Amitraz is an antiparasitic active ingredient used in veterinary medicine in livestock and pets against some external parasites (lice, mites, ticks). It is also used against agricultural pests. It belongs to the chemical class of the amidines.
Common name: AMITRAZ
EFFICACY AGAINST PARASITES
Efficacy against a specific parasite depends on the delivery form and on the dose administered.
Click here to view the article in this site with the most common dosing recommendations for amitraz used in domestic animals.
Oral LD50, rat, acute*: 800 mg/kg
Dermal LD50, rat, acute*: >1600 mg/kg
* These values refer to the active ingredient. Toxicity has to be determined for each formulation as well. Formulations are usually significantly less toxic than the active ingredients.
WARNING: amitraz is toxic for cats and horses!
MRL (maximum residue limit) set for animal tissues (either beef, mutton pork or chicken)*:
- CODEX: Yes
- EU: Yes
- USA: Yes
- AUS: Yes
* This information is an indicator of the acceptance of an active ingredient by the most influential regulatory bodies for use on livestock. MRL's for animal tissues may be set also for agricultural pesticides that are not approved for use on animals but are used on commodities fed to animals. A MRL may be also set in the form of an IMPORT TOLERANCE for active ingredients not approved in a particular country but approved for imported animal commodities.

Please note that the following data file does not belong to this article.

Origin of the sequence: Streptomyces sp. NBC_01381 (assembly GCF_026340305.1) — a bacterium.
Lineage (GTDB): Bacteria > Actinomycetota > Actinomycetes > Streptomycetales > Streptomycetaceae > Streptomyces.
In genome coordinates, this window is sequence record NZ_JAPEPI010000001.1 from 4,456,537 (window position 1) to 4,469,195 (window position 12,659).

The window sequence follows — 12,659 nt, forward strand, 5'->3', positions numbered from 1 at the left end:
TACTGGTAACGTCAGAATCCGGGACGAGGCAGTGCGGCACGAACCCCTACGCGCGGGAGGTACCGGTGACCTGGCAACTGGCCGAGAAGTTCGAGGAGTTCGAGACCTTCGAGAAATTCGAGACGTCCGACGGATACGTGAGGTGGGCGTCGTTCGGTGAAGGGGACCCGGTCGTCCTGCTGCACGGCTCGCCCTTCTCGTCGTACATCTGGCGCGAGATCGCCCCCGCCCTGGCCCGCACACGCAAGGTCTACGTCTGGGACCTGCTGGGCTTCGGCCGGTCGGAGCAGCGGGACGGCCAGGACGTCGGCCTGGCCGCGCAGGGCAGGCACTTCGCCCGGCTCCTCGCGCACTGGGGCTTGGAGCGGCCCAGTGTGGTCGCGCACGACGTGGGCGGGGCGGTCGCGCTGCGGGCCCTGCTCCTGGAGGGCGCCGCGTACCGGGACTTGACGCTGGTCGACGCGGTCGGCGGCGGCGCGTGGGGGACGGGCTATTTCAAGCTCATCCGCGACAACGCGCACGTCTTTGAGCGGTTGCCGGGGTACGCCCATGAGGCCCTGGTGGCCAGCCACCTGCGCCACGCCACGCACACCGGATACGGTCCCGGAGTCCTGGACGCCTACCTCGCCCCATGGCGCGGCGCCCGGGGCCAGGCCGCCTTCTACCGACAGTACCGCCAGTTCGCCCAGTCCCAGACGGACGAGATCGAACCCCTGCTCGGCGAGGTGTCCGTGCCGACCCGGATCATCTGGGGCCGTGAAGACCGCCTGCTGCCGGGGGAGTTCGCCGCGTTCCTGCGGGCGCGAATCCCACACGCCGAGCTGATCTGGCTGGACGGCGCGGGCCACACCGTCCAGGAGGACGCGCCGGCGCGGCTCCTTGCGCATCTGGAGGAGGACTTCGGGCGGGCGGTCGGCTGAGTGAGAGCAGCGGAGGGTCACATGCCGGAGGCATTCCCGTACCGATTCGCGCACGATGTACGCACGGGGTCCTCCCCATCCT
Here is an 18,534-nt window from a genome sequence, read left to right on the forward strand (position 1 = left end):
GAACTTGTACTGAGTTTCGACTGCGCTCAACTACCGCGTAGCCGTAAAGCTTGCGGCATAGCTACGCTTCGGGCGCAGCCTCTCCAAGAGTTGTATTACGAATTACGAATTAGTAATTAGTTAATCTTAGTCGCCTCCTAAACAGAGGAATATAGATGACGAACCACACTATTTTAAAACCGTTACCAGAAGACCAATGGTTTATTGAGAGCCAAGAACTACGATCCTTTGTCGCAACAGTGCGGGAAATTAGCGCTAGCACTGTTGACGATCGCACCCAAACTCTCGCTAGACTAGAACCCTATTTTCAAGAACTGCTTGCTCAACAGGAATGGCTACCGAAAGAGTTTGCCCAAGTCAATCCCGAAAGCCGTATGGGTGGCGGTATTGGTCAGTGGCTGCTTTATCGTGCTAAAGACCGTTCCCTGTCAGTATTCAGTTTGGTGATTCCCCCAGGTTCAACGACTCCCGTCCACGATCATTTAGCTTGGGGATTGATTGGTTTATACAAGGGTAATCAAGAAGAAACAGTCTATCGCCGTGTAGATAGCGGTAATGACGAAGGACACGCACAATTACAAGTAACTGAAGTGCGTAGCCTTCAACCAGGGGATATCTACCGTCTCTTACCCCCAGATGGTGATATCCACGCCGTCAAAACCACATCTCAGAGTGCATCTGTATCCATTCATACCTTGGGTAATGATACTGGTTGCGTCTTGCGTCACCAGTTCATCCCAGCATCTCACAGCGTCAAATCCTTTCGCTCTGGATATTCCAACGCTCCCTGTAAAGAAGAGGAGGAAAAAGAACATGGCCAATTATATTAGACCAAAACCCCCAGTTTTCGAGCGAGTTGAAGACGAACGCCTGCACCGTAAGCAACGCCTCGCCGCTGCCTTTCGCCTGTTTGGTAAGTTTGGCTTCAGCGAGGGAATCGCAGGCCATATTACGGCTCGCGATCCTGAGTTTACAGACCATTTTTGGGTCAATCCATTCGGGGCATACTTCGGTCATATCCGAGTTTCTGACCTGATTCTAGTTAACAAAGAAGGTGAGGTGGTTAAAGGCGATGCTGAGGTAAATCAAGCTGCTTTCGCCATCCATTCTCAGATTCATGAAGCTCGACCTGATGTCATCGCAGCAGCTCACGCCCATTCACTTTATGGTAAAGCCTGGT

Withholding periods for meat, milk, eggs, etc. depend on delivery form, dose and national regulations. Check the product label in your country.
Learn more about amitraz safety.
General safety information for antiparasitics is available in specific articles in this site (click to visit):>
- General safety of antiparasitics for domestic animals
- General safety of antiparasitics for humans
- General safety of antiparasitics for the environment
Never use agricultural or hygiene products with this or any other active ingredient on livestock or pets, even if there are veterinary products with this same active ingredient approved for use on animals. The formulations for agricultural or hygiene use are different and may be toxic for livestock or pets.
It is obvious that veterinary products are not intended for and should never be used on humans!!!
MARKETING & USAGE
Decade of introduction: 1970
Introduced by: BOOTS & Co -> CAMCO (...→ HOECHST → INTERVET → MERCK ANIMAL HEALTH)
Some original brands: TAKTIC, TRIATIX, TRIATOX
Patent: Expired (particular formulations may be still patent-protected)
Use in LIVESTOCK: Yes, very abundant
Use in HORSES: NO. Amitraz is toxic to horses
Use in DOGS and CATS: Yes, moderate
Main delivery forms:
Use in human medicine: No
Use in public/domestic hygiene: No
Use in agriculture: Yes
Generics available: Yes, a lot
In livestock: Yes: common in cattle ticks (Boophilus spp), and increasing.
In pets: No